Australian Dictionary of Biography

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Robert Gardner (1837–1915)

by Alan Warden

This article was published:

Robert Gardner (1837?-1915), merchant, was born at Bannockburn, Stirlingshire, Scotland. As a young man he migrated to Victoria with his brothers William and John. In 1864 he obtained from the Tasmanian Survey Office a lease of the 480,000 acre (194,000 ha) Flinders Island in Bass Strait for £400 per annum, a rent which was decreased to £112 10s. 6d. in 1871-77. Gardner had tenants on the Island until 1886 when the government decided against giving the lease to one individual. Hummock Island, known as Prime Seal Island in the Furneaux group, was also leased by Gardner from 1864 and in 1866 he purchased 40 acres (16 ha) of Roydon Island. Gardner and his tenants mainly engaged in sheep farming.

In 1872 he began operating in Launceston as a wool and grain broker, general merchant and tanner, in partnership with Richard John Stevenson McKenzie. With offices initially in St John Street, a Wellington Street tannery and a leather and grindery store in Charles Street, Gardner and McKenzie expanded to become shipping agents trading around the north-east coast to George's Bay in the St Helens district. In 1879 the partners established a smelting works at Wharf Esplanade acting as agents for the Tasmanian Tin Smelting Co., but failed in a bid to undercut the Mt Bischoff Tin Mining Co.'s smelters. When the partnership was dissolved in January 1883 Gardner carried on the various businesses himself. About 1901 he joined Thomas McKenzie in a separate venture as the Tasmanian Manufacturing and Importing Co., and in 1909, with his nephew George Duncan Gardner, registered a public company, Robert Gardner Ltd, with headquarters in Cameron Street.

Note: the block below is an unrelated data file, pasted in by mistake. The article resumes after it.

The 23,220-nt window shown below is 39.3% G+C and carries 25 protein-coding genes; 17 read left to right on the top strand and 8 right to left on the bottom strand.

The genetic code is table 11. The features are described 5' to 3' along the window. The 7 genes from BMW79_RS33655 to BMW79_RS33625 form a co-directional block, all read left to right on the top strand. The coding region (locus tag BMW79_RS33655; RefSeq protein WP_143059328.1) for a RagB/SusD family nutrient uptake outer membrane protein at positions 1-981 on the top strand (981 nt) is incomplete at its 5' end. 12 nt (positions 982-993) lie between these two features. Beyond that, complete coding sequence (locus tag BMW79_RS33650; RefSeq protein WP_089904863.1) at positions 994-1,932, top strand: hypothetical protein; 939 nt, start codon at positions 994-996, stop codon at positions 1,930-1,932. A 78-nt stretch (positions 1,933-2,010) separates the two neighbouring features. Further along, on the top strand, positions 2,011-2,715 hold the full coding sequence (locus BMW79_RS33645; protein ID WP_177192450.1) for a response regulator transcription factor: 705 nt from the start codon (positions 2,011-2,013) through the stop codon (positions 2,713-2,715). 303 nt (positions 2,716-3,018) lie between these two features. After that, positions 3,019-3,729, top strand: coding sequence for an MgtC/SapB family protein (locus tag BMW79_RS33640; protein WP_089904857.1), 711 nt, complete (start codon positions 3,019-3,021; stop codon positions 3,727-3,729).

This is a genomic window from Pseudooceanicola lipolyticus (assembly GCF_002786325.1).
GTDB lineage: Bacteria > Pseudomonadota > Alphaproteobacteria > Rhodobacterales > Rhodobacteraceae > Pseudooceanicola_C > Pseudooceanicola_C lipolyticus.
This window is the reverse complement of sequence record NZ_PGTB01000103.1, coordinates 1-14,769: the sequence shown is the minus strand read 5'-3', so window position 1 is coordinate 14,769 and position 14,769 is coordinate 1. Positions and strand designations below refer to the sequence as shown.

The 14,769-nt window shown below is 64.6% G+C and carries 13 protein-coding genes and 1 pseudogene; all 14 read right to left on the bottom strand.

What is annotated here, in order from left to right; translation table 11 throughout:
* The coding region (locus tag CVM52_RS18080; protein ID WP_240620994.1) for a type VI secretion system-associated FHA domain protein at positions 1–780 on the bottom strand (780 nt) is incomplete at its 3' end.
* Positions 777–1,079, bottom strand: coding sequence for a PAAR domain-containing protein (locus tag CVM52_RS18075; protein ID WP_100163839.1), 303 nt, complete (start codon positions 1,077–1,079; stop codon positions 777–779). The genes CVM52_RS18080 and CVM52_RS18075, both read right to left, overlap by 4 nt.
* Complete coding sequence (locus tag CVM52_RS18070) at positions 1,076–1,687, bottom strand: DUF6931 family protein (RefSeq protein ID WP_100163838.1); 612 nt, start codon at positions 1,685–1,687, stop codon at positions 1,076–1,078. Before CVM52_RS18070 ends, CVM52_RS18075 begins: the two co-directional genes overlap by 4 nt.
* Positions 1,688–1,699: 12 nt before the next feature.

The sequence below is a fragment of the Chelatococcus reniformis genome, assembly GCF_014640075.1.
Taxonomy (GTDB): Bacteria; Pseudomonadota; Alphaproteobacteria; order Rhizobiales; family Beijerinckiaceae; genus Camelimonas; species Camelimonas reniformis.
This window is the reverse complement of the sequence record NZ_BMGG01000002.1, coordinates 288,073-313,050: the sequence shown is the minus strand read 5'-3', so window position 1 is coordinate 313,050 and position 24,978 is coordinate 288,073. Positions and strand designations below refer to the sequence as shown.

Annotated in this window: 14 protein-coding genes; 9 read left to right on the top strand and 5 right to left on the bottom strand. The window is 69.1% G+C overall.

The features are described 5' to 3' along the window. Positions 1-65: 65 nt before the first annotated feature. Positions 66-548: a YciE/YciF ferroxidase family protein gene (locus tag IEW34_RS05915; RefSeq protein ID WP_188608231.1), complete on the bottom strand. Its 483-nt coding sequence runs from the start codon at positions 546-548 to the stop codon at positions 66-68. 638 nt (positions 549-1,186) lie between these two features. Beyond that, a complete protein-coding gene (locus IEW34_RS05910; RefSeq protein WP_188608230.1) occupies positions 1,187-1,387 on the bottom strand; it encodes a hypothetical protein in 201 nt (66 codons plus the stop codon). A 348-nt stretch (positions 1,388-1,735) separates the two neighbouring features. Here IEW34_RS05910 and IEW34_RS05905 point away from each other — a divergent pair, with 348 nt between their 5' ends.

Over the years Gardner became an extensive landowner with pastoral and agricultural interests in various parts of Tasmania, always including the Bass Strait islands. One of the largest exporters in Launceston, he was a principal of the Launceston Shipping Co., established in 1909, trading in the River Tamar to the Furneaux group of islands. He was a warden of the Marine Board of Launceston in 1889-97. An early shareholder in the National Bank of Tasmania, he was a director in 1885-1912 and chairman for several years. He was a local director of the South British Fire and Marine Insurance Co. of New Zealand, an investor in the Glasgow Engineering Co. and a director of the auctioneering firm of W. T. Bell & Co. Ltd. His mining interests included directorships of the Hercules Gold and Silver Mining Co. and the Red Hills Silver Mining Co.

Gardner was a generous patron of the Launceston Rifle Club from its inception, but was reputed to be mean in business and frugal in his manner of living. In his later years a chronic sufferer from a 'bronchial affection', he died on 31 July 1915 at St Margaret's Hospital, Launceston, and was buried with Presbyterian forms. Gardner never married. His estate was valued for probate at £90,460. In 1916 Robert Gardner Ltd was acquired by Allan Stewart and wound up in 1920.

Select Bibliography

  • Cyclopedia of Tasmania, vol 2 (Hob, 1900)
  • E. A. Bell, An Historic Centenary—Roberts, Stewart & Co Ltd, 1865-1965 (Hob, 1965)
  • Examiner (Launceston), 16 Nov, 21 Dec 1872, 28 Apr 1879, 9 May 1884, 20 May 1895, 2 Aug 1915
  • SC 337/1, LSD 16/18, 19, 20, 64 (Archives Office of Tasmania).

Citation details

Alan Warden, 'Gardner, Robert (1837–1915)', Australian Dictionary of Biography, National Centre of Biography, Australian National University,, published first in hardcopy 1981, accessed online 21 May 2024.

This article was published in hardcopy in Australian Dictionary of Biography, Volume 8, (Melbourne University Press), 1981

View the front pages for Volume 8

© Copyright Australian Dictionary of Biography, 2006-2024

Life Summary [details]


Bannockburn, Stirlingshire, Scotland


31 July, 1915 (aged ~ 78)
Launceston, Tasmania, Australia

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